Marisa de los Santos is the New York Times bestselling author of Love Walked In, Belong to Me, Falling Together, and The Precious One. I’ll Be Your Blue Sky is her new novel (on sale March 6th), and returns to characters introduced in her first two novels. Here, she joins us as a guest blogger and writes about the experience of writing about these original characters again, a decade later.
Ever since my second novel Belong to Me came out, I’ve had readers ask me if I were going to write about the characters from that book and Love Walked In—Clare, Cornelia, Dev, and the rest—again. Some of them actually skipped the “if I were going” part and filed requests, all a little differently worded, but all amounting to the same thing: more, please. This made me happy. Very happy. Of course, it did. Who wouldn’t want to write into being characters that people missed after they finished the book? “More, please” meant readers loved my people, the ones I’d felt lucky to live with for two books, the ones who felt entirely real to me, and whom I loved, too.
But the truth was, I didn’t know if I’d get to write about them again. The ideas for my books have never felt generated by me; they have felt given to me, by whom or what I cannot say. So my answer to those kind readers was always the same, “I would love that.” Over time, I added this: “If I ever do write about those characters, I’ll probably focus on the ones that are kids in the first two books: Clare and Dev.” It sounds like maybe I knew that I’ll Be Your Blue Sky would come into being or that I had a small seed of an idea for this book taking root somewhere inside my imagination, even all those years ago.
I don’t think so, though. I think saying that about Clare and Dev was not so much an inkling or a prediction as it was a hope. I hoped—hard and for years—that I would get to write a book about Clare and Dev. I would have been thrilled and honored to write more of Cornelia’s story or of Teo’s or even Lake’s or Piper’s (and maybe I still will; who knows?). If any of my adult characters had knocked on my door, I would have thrown it wide open. But while adult characters, no matter how old they are, have potential to change and grow and can be full of stories, child characters are pure potential. They are still mostly unformed, mostly mysteries. I wanted to know, there were moments when I was dying to know, who Clare and Dev would grow up to be.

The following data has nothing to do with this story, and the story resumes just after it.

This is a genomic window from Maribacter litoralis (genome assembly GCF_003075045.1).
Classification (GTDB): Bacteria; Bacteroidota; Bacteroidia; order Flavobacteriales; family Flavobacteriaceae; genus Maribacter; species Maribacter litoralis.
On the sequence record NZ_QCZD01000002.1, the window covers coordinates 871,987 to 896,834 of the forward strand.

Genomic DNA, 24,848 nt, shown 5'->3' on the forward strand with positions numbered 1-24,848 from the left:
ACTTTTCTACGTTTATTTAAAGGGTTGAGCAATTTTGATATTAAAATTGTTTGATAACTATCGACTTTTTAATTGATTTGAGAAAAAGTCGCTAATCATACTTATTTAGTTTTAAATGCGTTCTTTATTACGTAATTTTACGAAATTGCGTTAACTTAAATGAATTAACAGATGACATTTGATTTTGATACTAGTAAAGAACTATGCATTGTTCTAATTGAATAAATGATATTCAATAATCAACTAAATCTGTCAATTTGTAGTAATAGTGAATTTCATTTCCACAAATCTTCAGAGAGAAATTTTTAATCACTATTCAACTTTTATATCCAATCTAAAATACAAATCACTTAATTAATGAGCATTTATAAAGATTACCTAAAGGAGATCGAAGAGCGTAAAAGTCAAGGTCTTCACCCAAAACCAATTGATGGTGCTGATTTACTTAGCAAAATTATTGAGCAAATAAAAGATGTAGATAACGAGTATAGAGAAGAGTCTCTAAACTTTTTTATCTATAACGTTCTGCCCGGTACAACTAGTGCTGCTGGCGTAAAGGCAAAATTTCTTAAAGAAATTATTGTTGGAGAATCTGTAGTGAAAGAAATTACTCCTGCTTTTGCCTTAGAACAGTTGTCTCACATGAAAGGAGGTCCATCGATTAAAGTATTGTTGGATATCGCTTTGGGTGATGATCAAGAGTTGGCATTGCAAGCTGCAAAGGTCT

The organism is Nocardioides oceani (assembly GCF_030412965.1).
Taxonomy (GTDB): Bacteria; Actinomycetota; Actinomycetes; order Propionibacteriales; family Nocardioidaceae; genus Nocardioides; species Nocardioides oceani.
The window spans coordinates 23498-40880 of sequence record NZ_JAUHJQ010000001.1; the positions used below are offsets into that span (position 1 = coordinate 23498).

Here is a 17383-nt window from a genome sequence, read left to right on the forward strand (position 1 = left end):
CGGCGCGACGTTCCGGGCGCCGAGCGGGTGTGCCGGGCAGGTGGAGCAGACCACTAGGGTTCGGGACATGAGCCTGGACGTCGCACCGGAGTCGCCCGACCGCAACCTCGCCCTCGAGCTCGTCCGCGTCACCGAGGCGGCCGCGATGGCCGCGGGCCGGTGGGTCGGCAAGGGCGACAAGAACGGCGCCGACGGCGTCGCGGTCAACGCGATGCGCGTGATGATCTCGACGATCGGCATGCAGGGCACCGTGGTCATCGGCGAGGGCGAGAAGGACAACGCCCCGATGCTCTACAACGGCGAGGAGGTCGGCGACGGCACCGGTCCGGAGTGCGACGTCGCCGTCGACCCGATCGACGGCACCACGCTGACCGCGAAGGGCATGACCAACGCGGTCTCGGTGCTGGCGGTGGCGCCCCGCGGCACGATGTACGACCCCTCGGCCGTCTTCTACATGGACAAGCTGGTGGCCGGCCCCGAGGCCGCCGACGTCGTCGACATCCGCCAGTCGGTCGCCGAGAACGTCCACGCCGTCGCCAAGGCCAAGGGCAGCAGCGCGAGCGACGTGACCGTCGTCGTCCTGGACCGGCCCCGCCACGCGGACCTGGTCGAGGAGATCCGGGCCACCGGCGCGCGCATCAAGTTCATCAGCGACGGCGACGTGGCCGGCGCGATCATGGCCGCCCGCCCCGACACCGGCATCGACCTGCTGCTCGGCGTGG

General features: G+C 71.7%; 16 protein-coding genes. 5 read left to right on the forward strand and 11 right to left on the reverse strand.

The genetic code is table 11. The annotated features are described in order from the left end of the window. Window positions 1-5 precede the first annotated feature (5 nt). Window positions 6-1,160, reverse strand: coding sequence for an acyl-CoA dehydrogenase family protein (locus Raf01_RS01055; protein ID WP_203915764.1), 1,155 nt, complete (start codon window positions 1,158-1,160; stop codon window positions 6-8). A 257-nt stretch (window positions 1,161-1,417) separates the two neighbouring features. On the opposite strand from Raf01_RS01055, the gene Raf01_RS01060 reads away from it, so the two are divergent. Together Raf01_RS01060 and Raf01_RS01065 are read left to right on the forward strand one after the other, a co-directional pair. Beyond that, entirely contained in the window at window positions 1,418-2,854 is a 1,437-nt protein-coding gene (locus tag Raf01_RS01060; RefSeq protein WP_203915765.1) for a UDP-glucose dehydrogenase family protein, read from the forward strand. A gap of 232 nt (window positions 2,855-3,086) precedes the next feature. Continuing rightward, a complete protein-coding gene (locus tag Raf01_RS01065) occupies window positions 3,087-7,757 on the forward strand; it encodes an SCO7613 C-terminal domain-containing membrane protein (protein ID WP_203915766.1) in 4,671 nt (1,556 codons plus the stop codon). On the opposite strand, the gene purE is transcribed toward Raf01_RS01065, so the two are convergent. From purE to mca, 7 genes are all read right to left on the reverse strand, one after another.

As weird as it sounds, even though I didn’t have a single detail, I felt that they were out there, living their days hour by hour, studying, forging relationships, riding bikes, laughing, singing in the car, getting bad haircuts, reading books, stumbling, making stupid mistakes, hurting people and getting hurt, having moments of brilliance and bravery and disappointment. Growing up.
And then, one day, there was Clare, with light on her brown hair, young but not a child anymore, herself but changed, looking a little bit like my daughter might look when she becomes an adult. Because this Clare who appeared was an adult. An adult tangled up in a mess—an extremely messy adult mess—of her own making. I didn’t know much of her story, but I understood—in a great, glad, slightly vertiginous rush of understanding, like standing on a windy mountaintop--that I would know, eventually, and would spend my days inside of her days, with her, this girl I’d missed for so long.
It was the best feeling, that anticipation, the knowledge that I would get to tell her story.
I can’t wait for you to read it.